The Hustle Never Ends
18 September 1961 - 19 June 2013
by JACK BEETLESTONE
Thursday 27 June 2013
Millions of tributes flooded in, thousands of songs were dedicated and hundreds of scenes were played on repeat remembering the man behind TV’s greatest ever character: Tony Soprano. The unforeseen death of James Gandolfini shocked millions and left a feeling of a fallen brother around the world. The man who was Tony Soprano. The pair were interminably linked together, which arguably became a hindrance to Gandolfini in his later acting career. However, the fact that these two were so strongly affiliated with each other is testament to Gandolfini’s acting talents.
Many actors have played gangsters but few have brought such substance and depth to this archetypal criminal character. Tony Soprano ticked all the gangster boxes. He was violent when needed and sometimes when not needed, his marriage was unstable, and he loved women and drink. Sound familiar? However there was much more to this character than the usual stereotype. Tony was prone to panic attacks, he regularly went to therapy and he was a family man at heart. Gandolfini made his criminal mob boss an extremely likable guy. He showed the audience that this man was not so different from them. His bear-like stature, along with those sad, weathered eyes, created a solid bond between viewer, Soprano and Gandolfini.
Fans who watched The Sopranos (1999-2007) felt as if they knew Tony personally. Gandolfini brought such life and realism to an unorthodox hero. Tony Soprano was not the usual screen hero; an overweight, violent, balding man with many flaws who is yet somehow played with such innocence. He is like a child who knows no better, or at least pretends not to. Many Hollywood anti- heroes have some sort of redemption or compromise at least but this never arrives for Tony. He is the ultimate anti-hero which is often evident through his actions and the apology that never comes for them. Tony Montana got his comeuppance, Jimmy Conway and the rest of the Goodfellas were put away and Al Capone was eventually caught on tax evasion. We rarely see Tony Soprano receive any form of punishment and even when he does he walks out bigger and stronger.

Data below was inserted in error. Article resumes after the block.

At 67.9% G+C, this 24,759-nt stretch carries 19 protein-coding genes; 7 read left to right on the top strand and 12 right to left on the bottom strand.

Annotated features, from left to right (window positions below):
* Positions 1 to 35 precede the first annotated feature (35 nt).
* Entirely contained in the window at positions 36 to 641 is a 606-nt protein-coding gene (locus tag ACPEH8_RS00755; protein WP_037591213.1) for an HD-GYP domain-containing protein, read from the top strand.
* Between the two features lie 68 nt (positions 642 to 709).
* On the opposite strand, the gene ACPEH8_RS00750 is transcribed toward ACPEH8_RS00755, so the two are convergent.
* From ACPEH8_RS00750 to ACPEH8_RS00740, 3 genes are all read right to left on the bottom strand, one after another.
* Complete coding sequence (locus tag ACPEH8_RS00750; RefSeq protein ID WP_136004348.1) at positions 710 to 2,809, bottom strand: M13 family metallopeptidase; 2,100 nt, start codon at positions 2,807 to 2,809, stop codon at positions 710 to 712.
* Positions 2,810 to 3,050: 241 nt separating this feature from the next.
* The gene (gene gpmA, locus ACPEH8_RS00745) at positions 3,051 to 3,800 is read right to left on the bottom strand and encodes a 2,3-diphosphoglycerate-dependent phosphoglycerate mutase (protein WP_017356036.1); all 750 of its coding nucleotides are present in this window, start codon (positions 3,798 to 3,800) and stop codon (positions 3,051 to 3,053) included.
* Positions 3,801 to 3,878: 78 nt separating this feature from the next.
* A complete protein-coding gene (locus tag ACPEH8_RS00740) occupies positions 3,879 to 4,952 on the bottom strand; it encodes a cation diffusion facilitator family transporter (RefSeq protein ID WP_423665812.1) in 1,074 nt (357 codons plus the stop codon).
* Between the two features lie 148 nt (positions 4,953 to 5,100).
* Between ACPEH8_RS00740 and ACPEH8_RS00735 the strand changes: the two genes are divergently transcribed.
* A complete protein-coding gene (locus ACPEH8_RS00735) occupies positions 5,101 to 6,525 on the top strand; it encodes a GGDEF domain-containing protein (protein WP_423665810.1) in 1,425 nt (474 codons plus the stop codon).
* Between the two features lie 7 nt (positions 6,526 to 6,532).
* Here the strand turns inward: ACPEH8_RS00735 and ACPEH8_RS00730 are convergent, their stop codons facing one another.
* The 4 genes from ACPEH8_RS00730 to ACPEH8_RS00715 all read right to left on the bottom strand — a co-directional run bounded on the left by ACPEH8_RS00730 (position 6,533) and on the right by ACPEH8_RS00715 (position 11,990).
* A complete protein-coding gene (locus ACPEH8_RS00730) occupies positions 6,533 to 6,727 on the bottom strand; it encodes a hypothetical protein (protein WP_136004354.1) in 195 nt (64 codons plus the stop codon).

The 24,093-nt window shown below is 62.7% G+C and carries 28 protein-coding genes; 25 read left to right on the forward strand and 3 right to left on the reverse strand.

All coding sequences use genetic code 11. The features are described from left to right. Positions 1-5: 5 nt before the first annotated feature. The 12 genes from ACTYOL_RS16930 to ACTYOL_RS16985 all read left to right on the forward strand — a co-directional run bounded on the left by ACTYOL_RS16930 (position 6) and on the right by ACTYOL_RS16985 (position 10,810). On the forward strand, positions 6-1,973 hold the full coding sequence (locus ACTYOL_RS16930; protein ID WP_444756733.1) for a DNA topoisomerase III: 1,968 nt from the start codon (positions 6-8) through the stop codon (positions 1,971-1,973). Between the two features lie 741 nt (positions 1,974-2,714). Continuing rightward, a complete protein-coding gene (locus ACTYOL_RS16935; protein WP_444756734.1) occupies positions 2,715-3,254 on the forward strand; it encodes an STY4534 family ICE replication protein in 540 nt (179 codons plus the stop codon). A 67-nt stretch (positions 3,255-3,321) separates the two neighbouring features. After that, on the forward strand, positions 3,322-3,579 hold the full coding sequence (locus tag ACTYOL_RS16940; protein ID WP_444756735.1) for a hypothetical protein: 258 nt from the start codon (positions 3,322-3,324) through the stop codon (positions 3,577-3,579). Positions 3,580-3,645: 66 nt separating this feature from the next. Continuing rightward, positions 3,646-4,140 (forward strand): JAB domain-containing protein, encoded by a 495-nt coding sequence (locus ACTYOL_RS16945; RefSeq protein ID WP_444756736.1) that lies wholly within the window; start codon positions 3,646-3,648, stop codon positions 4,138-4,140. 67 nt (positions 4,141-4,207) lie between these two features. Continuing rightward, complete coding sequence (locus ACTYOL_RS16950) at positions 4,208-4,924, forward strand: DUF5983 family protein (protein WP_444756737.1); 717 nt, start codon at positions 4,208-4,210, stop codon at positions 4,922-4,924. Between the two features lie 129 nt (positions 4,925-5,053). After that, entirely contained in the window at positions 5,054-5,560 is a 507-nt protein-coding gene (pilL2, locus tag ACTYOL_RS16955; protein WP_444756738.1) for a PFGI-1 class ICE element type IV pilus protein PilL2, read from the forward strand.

As for what happened to Tony in that now-infamous final scene, the debate will go on. But the fact that we do not see the mob boss finally get “whacked” shows the distinct difference between The Sopranos and other TV programmes. The cut to black allows the audience to make up their own mind about Tony’s future. The icon is left sitting proudly with his family as the threat of an assassination looms over him. Gandolfini’s defining role is still alive in many people’s minds. Now the actor has passed away this seems even more fitting as Tony Soprano can still live on in the minds of those who believe that he survived beyond that final scene.
Gandolfini struggled to shake the label of being Tony Soprano. For many he was Tony Soprano. The actor’s stature and larger-than-life persona often saw him cast in similar roles to Tony. He played men of power: a director, lieutenant, mayor, hit-man and even voiced the big bear-like Carol in Where the Wild Things Are (2009). Although he struggled to find roles that didn’t remind viewers of their favourite mob boss, Gandolfini starred in some very successful films right up until his death, including Killing Them Softly (2012), Zero Dark Thirty (2012) and acclaimed British comedy In The Loop (2009). It seemed that Gandolfini was only just beginning to get started in his life after Soprano.
It can’t have been easy making a cheating, cunning, ruthless, Italian-American criminal the well loved icon that he became. TV owes a lot to Gandolfini and The Sopranos. They showed us how TV can be on par with, and often surpass film. Gandolfini led the charge in this sense and each new show with each new protagonist can only try to create another character as memorable as Tony Soprano. As Tony, Silvio, Christopher, Paulie and all the others would say, “Salute!” to James Gandolfini.